- Intramural Sports Complex. A new, lighted intramural sports complex could double, or even triple the number of students (currently 5,600) participating in outdoor intramural sports, the university estimates, based on student surveys. The new complex will be located northeast of the Convocation Center. Potential facilities include two softball/baseball fields, two football/rugby fields and two soccer/lacrosse fields, some of which might have artificial turf. The complex also might include tournament-quality sand volleyball courts, bathrooms, a concession stand, spectator seating, scoreboards and equipment storage.
- Gilbert Hall Remodeling. Originally opened in 1952, Gilbert was a premier hall on campus until 1995 when it was converted to office use. Reopening the facility as a residence hall will provide a new living option in the heart of campus. Rooms will likely remain the same size but will be refurbished and refurnished, while bathrooms will be modernized to allow for greater privacy. All HVAC, plumbing and electrical systems will be modernized, wireless connectivity will be integrated throughout the building and a “grab-and-go” dining facility will be designed along the lines of a “cyber-café.”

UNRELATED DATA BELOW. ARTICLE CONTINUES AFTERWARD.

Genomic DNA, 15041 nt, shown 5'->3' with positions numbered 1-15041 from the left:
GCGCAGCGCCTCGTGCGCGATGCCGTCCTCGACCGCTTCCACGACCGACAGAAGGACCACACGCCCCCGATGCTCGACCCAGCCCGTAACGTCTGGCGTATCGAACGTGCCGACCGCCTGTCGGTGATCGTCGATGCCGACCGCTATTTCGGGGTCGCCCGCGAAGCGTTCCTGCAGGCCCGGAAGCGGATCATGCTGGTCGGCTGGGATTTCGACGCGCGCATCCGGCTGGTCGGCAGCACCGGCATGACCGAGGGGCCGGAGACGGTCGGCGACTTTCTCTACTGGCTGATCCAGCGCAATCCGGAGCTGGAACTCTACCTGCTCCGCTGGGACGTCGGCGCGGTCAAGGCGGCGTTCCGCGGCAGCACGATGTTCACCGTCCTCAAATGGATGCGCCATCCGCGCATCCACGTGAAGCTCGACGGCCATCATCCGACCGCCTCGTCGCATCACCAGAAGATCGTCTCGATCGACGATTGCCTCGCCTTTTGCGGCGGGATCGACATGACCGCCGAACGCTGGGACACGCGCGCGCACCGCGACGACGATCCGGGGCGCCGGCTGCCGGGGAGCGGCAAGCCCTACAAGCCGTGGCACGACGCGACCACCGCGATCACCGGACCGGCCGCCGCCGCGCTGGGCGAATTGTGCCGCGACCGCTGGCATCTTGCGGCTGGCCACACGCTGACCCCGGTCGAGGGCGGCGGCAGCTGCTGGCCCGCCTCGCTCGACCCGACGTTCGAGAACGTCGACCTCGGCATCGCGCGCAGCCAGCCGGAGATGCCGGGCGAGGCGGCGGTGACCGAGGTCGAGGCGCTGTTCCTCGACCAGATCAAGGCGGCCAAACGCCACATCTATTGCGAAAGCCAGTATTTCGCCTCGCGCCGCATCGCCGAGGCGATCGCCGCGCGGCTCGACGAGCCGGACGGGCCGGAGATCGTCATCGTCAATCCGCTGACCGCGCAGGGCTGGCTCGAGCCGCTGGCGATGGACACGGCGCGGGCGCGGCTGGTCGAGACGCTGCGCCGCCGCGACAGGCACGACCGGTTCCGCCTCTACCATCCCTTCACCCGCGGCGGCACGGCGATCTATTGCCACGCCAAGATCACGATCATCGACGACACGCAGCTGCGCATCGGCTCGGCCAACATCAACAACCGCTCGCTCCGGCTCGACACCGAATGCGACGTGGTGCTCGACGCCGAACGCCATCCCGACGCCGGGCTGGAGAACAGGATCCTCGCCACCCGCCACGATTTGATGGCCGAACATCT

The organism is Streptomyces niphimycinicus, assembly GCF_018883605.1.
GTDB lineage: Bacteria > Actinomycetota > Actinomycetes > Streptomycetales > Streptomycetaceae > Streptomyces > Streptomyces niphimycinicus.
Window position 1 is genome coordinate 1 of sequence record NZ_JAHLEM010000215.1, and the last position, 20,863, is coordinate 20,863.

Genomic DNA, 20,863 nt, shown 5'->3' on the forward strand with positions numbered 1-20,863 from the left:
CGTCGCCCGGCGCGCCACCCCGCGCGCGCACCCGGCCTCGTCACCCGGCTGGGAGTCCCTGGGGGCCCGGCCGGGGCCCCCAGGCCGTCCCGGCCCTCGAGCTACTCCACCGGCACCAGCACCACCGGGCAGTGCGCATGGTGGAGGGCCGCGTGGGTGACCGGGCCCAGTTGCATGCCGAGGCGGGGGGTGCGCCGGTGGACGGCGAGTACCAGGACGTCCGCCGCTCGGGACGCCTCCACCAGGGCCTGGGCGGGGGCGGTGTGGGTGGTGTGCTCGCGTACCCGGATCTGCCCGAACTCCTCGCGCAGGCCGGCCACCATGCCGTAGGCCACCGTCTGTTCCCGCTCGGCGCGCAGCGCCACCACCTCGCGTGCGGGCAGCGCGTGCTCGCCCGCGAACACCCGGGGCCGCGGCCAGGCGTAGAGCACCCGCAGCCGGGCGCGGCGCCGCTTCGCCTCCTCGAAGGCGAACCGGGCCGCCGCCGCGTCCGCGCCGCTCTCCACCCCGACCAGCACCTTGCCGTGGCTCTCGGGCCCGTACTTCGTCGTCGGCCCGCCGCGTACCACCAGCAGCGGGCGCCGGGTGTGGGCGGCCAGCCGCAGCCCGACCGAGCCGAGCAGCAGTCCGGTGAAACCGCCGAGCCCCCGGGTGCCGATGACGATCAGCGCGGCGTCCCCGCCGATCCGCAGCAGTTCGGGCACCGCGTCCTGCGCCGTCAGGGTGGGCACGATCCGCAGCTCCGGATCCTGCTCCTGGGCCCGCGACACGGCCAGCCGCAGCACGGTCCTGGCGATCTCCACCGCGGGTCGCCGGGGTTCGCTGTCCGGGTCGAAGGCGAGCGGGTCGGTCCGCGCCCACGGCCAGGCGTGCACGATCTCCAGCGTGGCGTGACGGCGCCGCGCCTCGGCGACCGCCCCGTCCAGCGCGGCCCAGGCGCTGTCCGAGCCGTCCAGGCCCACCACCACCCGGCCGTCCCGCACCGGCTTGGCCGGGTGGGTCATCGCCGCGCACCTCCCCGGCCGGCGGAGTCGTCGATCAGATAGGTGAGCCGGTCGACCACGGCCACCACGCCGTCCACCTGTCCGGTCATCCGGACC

- Repair and Remodeling of Grant Towers C and D. Nearly 25 percent of the students who have enrolled at NIU since 1970 have lived in Grant Towers, and the buildings have hosted thousands of summer campers from throughout northern Illinois. Despite such heavy use, the building has never undergone significant upgrades or repairs. This project will decrease the capacity of each tower to 340 students (down from 500) and increase the size of each room by about 30 percent. The community lavatories will be refitted with new fixtures and will be reconfigured to provide more privacy. All mechanical, HVAC and electrical systems will be upgraded, and roofs will be replaced. The project will also include a total overhaul of the common area connecting towers, including the creation of a modern food-court-style dining area.
- Parking and Road Improvements, Bike Paths. At least eight parking lots on campus will be expanded, repaired or replaced to enhance parking, especially for commuter students. The main roadway on West Campus, as well as a portion of Kishwaukee Drive on the eastern edge of campus, will be replaced with a heavy-duty roadbed to better withstand the constant pounding from Huskie Bus traffic. Also included in the plan are long-contemplated bike paths and bike parking lots to encourage travel by bicycle instead of car.